Neil Diamond Cool Rating: 8. You know of any other performers so popular they get a documentary just of fans in their concert parking lot? Um, other than Judas Priest, that is? [Gwen Ihnat]
Will Ferrell’s impressions don’t have nearly the technical precision of his Saturday Night Live castmate Darrell Hammond—or even the mimicry skills of his castmate Jimmy Fallon. But during his time on SNL, Ferrell had a brilliant knack for latching onto a specific and sometimes strange idea about a public figure—and somehow making those figures more likable in the process, even if his takes sometimes represented outright distortions. His Neil Diamond, for example—spun off from the real Diamond’s sometimes-theatrical persona and sometimes-oddball lyrics—is far more racist, drug-addled, and aggressive than the real thing. Yet as with so many Ferrell characters, he takes on an absurd grandeur that seems of a piece with the subject of his parody. Ferrell’s most famous Diamond sketch is his 1997 version of the singer on Storytellers, explaining how “Sweet Caroline” came to him in the aftermath of a hit-and-run accident and “Forever In Blue Jeans” was written “after I killed a drifter to get an erection.” But a less-heralded and even weirder, possibly funnier turn came in a 2002 sketch where Diamond advertised a dubious record of duets recorded with Bigfoot (played by Dwayne “The Rock” Johnson). Ferrell’s Diamond also turned up in real ads for Gap, blurring the reality-parody lines even further, despite being an unmistakably Ferrell creation.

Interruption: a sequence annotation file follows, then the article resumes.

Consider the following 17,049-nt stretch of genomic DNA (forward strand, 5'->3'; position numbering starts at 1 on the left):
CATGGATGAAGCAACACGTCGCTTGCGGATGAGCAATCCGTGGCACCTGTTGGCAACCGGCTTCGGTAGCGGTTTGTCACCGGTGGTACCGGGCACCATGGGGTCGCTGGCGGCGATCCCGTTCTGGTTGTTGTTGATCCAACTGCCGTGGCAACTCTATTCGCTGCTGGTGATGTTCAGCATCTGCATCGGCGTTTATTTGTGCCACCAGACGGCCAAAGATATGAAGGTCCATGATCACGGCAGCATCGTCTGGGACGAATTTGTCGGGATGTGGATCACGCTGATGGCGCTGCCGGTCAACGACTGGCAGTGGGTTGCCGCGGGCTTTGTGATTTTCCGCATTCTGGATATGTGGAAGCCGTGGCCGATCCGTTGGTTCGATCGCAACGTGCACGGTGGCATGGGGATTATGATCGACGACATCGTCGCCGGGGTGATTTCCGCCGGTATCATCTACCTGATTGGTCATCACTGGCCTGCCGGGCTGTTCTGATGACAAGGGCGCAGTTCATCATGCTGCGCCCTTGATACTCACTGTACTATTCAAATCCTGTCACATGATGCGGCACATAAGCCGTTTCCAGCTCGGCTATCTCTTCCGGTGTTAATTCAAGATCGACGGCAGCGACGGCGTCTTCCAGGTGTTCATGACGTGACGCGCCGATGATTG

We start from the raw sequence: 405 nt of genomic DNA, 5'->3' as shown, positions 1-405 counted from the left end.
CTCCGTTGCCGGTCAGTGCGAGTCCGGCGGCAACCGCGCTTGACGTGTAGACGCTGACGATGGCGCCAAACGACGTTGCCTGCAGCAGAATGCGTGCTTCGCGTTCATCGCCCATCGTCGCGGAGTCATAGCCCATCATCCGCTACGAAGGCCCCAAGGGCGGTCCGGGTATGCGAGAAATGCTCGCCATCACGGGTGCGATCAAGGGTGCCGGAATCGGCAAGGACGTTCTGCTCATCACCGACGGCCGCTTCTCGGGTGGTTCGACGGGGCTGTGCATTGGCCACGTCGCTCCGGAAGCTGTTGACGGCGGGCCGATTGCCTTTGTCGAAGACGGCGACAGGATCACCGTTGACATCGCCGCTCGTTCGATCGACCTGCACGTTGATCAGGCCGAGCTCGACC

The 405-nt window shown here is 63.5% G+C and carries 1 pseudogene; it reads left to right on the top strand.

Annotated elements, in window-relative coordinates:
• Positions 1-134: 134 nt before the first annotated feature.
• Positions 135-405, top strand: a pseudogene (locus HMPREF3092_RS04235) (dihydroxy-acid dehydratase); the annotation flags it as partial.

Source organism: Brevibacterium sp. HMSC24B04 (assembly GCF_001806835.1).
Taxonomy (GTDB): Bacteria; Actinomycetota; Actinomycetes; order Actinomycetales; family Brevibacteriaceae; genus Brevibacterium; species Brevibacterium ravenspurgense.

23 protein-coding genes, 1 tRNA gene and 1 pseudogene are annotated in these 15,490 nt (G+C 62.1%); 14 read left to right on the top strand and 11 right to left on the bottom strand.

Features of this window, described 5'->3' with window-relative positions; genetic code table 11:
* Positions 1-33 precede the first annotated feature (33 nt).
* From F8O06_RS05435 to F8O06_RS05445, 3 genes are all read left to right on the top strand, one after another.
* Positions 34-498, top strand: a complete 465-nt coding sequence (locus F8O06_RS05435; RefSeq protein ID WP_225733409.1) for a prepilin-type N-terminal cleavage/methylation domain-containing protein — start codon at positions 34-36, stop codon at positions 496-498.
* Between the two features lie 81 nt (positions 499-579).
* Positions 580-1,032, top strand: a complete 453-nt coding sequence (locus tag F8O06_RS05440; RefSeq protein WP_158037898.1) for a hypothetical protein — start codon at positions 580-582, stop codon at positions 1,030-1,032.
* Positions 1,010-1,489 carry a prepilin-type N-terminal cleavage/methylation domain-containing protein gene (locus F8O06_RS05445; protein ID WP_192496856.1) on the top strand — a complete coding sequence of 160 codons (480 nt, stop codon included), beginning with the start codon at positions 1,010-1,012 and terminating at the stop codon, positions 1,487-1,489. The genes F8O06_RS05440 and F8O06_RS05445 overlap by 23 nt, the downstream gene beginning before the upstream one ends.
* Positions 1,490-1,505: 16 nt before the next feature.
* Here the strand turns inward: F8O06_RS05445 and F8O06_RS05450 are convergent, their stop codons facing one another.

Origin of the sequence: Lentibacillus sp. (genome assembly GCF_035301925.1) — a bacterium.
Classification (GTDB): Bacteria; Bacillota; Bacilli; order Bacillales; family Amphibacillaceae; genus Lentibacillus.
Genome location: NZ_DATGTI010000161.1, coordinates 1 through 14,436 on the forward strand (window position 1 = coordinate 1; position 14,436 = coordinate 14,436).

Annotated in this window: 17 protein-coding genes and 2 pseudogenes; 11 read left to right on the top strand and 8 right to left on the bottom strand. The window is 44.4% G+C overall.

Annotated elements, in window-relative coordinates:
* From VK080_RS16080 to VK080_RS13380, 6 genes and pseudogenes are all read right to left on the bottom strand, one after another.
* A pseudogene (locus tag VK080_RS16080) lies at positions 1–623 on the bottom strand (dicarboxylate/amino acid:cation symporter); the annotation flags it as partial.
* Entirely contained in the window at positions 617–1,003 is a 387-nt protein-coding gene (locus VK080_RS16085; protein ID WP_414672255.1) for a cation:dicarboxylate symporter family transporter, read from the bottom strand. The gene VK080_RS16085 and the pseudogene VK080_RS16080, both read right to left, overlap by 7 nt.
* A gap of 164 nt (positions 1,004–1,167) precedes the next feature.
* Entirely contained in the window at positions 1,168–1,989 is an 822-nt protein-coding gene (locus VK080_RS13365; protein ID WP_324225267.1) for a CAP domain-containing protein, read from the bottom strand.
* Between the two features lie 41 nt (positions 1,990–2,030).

Neil Diamond Cool Rating: 7. For inspiring a great Ferrell riff without even needing to be a terrible president. [Jesse Hassenger]